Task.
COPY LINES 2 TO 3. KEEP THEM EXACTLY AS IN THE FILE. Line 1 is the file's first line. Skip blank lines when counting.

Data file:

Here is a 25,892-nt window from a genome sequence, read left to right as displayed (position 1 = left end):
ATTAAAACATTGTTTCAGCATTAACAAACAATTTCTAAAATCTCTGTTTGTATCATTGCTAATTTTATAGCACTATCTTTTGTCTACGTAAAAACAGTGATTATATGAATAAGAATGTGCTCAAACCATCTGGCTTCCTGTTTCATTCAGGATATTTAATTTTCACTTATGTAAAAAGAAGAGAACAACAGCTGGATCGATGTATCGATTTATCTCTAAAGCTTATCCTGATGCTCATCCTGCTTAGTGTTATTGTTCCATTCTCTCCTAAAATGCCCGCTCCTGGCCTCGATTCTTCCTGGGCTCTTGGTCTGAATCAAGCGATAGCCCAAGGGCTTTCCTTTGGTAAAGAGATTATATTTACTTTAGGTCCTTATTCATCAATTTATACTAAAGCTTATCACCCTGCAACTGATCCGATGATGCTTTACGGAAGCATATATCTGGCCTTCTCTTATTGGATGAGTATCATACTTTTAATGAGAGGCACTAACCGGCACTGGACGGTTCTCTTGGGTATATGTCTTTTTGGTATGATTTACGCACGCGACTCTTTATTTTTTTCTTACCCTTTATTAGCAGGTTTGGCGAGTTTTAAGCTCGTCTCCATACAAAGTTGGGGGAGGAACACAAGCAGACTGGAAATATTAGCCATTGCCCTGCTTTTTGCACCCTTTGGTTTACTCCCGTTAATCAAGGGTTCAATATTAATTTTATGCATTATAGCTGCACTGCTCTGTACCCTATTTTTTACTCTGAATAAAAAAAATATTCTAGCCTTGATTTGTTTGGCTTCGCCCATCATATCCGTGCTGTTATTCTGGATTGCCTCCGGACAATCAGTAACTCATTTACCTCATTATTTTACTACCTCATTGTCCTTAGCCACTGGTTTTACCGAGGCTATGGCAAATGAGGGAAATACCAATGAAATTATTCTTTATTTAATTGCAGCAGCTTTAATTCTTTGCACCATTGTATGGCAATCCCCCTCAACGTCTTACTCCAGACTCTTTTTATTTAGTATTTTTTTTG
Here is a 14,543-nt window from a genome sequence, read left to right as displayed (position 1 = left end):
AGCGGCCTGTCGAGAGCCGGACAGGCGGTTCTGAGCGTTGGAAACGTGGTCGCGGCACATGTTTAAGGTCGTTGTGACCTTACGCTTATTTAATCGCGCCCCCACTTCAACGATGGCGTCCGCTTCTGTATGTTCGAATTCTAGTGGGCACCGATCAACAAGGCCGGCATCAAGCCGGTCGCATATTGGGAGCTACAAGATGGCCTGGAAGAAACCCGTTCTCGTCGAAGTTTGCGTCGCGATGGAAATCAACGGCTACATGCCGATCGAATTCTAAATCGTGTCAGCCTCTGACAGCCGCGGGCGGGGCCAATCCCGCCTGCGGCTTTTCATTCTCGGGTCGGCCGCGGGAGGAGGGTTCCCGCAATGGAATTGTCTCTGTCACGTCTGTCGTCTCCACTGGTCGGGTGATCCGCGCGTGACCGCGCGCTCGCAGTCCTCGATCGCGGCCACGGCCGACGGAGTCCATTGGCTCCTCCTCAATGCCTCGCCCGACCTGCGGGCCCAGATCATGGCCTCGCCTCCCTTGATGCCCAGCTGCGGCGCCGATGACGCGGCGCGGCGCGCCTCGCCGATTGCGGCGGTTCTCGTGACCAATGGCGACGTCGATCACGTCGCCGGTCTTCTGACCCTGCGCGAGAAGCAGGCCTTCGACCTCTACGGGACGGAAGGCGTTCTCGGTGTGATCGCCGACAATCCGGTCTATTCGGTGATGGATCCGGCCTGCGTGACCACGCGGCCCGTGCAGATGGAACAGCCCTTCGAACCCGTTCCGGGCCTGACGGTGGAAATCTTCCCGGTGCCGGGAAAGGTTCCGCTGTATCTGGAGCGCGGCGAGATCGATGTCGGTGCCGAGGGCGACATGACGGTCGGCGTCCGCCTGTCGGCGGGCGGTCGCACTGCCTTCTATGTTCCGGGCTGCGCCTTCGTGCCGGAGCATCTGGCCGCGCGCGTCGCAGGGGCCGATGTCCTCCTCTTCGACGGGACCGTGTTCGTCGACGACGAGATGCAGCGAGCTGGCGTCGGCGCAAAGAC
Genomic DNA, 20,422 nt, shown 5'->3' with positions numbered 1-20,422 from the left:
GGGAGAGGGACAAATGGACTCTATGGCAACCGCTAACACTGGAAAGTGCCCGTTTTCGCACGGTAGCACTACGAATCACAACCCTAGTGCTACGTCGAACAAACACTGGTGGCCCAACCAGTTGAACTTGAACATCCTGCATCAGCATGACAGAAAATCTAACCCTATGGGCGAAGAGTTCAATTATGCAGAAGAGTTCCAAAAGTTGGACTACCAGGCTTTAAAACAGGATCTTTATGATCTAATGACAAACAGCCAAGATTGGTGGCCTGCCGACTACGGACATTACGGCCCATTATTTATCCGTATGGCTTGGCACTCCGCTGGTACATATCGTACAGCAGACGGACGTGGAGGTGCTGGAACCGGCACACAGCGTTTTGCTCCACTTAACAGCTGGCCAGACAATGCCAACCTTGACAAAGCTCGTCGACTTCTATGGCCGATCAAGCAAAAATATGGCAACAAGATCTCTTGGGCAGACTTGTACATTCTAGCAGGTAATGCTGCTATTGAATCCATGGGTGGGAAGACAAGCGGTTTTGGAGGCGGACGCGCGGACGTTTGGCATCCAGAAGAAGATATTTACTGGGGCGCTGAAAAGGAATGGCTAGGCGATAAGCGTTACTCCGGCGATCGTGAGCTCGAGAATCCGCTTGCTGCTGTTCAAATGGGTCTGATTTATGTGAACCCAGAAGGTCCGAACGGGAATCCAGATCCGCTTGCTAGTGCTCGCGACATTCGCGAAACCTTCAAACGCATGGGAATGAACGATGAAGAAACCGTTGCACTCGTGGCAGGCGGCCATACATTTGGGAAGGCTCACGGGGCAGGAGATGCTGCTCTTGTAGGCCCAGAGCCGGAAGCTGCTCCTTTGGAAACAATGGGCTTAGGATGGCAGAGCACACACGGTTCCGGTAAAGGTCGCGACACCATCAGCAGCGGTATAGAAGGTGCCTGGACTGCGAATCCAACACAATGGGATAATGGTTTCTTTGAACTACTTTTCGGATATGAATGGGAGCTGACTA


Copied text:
ATTAAAACATTGTTTCAGCATTAACAAACAATTTCTAAAATCTCTGTTTGTATCATTGCTAATTTTATAGCACTATCTTTTGTCTACGTAAAAACAGTGATTATATGAATAAGAATGTGCTCAAACCATCTGGCTTCCTGTTTCATTCAGGATATTTAATTTTCACTTATGTAAAAAGAAGAGAACAACAGCTGGATCGATGTATCGATTTATCTCTAAAGCTTATCCTGATGCTCATCCTGCTTAGTGTTATTGTTCCATTCTCTCCTAAAATGCCCGCTCCTGGCCTCGATTCTTCCTGGGCTCTTGGTCTGAATCAAGCGATAGCCCAAGGGCTTTCCTTTGGTAAAGAGATTATATTTACTTTAGGTCCTTATTCATCAATTTATACTAAAGCTTATCACCCTGCAACTGATCCGATGATGCTTTACGGAAGCATATATCTGGCCTTCTCTTATTGGATGAGTATCATACTTTTAATGAGAGGCACTAACCGGCACTGGACGGTTCTCTTGGGTATATGTCTTTTTGGTATGATTTACGCACGCGACTCTTTATTTTTTTCTTACCCTTTATTAGCAGGTTTGGCGAGTTTTAAGCTCGTCTCCATACAAAGTTGGGGGAGGAACACAAGCAGACTGGAAATATTAGCCATTGCCCTGCTTTTTGCACCCTTTGGTTTACTCCCGTTAATCAAGGGTTCAATATTAATTTTATGCATTATAGCTGCACTGCTCTGTACCCTATTTTTTACTCTGAATAAAAAAAATATTCTAGCCTTGATTTGTTTGGCTTCGCCCATCATATCCGTGCTGTTATTCTGGATTGCCTCCGGACAATCAGTAACTCATTTACCTCATTATTTTACTACCTCATTGTCCTTAGCCACTGGTTTTACCGAGGCTATGGCAAATGAGGGAAATACCAATGAAATTATTCTTTATTTAATTGCAGCAGCTTTAATTCTTTGCACCATTGTATGGCAATCCCCCTCAACGTCTTACTCCAGACTCTTTTTATTTAGTATTTTTTTTG
Here is a 14,543-nt window from a genome sequence, read left to right as displayed (position 1 = left end):